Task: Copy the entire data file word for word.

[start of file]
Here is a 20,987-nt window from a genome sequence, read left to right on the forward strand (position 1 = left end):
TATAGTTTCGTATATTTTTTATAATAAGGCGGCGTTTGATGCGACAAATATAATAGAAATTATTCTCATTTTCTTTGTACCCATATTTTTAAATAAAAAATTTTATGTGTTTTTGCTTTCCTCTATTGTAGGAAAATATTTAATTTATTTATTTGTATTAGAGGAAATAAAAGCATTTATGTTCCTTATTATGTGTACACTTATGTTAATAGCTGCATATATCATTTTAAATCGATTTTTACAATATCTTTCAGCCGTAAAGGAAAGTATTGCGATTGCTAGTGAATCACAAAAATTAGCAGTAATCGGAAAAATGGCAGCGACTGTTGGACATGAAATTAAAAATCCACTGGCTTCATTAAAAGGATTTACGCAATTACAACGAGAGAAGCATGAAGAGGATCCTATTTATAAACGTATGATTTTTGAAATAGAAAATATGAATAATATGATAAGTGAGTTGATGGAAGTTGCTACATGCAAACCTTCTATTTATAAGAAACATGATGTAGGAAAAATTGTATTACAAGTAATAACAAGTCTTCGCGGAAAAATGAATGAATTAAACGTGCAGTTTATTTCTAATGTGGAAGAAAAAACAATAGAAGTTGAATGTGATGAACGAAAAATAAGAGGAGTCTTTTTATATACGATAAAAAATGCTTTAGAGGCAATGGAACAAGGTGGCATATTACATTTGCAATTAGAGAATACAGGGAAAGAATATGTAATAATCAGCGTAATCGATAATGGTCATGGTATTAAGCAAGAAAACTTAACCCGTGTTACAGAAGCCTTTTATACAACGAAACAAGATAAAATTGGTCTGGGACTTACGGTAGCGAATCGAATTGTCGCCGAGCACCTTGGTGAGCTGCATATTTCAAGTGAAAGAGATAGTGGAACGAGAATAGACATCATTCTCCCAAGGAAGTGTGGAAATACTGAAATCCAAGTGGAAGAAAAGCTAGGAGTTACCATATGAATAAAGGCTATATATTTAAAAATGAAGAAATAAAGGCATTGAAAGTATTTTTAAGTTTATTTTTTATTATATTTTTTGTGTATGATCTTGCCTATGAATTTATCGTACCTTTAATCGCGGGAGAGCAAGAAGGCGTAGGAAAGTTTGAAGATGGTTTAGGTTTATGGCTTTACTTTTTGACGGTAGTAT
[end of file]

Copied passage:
Here is a 20,987-nt window from a genome sequence, read left to right on the forward strand (position 1 = left end):
TATAGTTTCGTATATTTTTTATAATAAGGCGGCGTTTGATGCGACAAATATAATAGAAATTATTCTCATTTTCTTTGTACCCATATTTTTAAATAAAAAATTTTATGTGTTTTTGCTTTCCTCTATTGTAGGAAAATATTTAATTTATTTATTTGTATTAGAGGAAATAAAAGCATTTATGTTCCTTATTATGTGTACACTTATGTTAATAGCTGCATATATCATTTTAAATCGATTTTTACAATATCTTTCAGCCGTAAAGGAAAGTATTGCGATTGCTAGTGAATCACAAAAATTAGCAGTAATCGGAAAAATGGCAGCGACTGTTGGACATGAAATTAAAAATCCACTGGCTTCATTAAAAGGATTTACGCAATTACAACGAGAGAAGCATGAAGAGGATCCTATTTATAAACGTATGATTTTTGAAATAGAAAATATGAATAATATGATAAGTGAGTTGATGGAAGTTGCTACATGCAAACCTTCTATTTATAAGAAACATGATGTAGGAAAAATTGTATTACAAGTAATAACAAGTCTTCGCGGAAAAATGAATGAATTAAACGTGCAGTTTATTTCTAATGTGGAAGAAAAAACAATAGAAGTTGAATGTGATGAACGAAAAATAAGAGGAGTCTTTTTATATACGATAAAAAATGCTTTAGAGGCAATGGAACAAGGTGGCATATTACATTTGCAATTAGAGAATACAGGGAAAGAATATGTAATAATCAGCGTAATCGATAATGGTCATGGTATTAAGCAAGAAAACTTAACCCGTGTTACAGAAGCCTTTTATACAACGAAACAAGATAAAATTGGTCTGGGACTTACGGTAGCGAATCGAATTGTCGCCGAGCACCTTGGTGAGCTGCATATTTCAAGTGAAAGAGATAGTGGAACGAGAATAGACATCATTCTCCCAAGGAAGTGTGGAAATACTGAAATCCAAGTGGAAGAAAAGCTAGGAGTTACCATATGAATAAAGGCTATATATTTAAAAATGAAGAAATAAAGGCATTGAAAGTATTTTTAAGTTTATTTTTTATTATATTTTTTGTGTATGATCTTGCCTATGAATTTATCGTACCTTTAATCGCGGGAGAGCAAGAAGGCGTAGGAAAGTTTGAAGATGGTTTAGGTTTATGGCTTTACTTTTTGACGGTAGTAT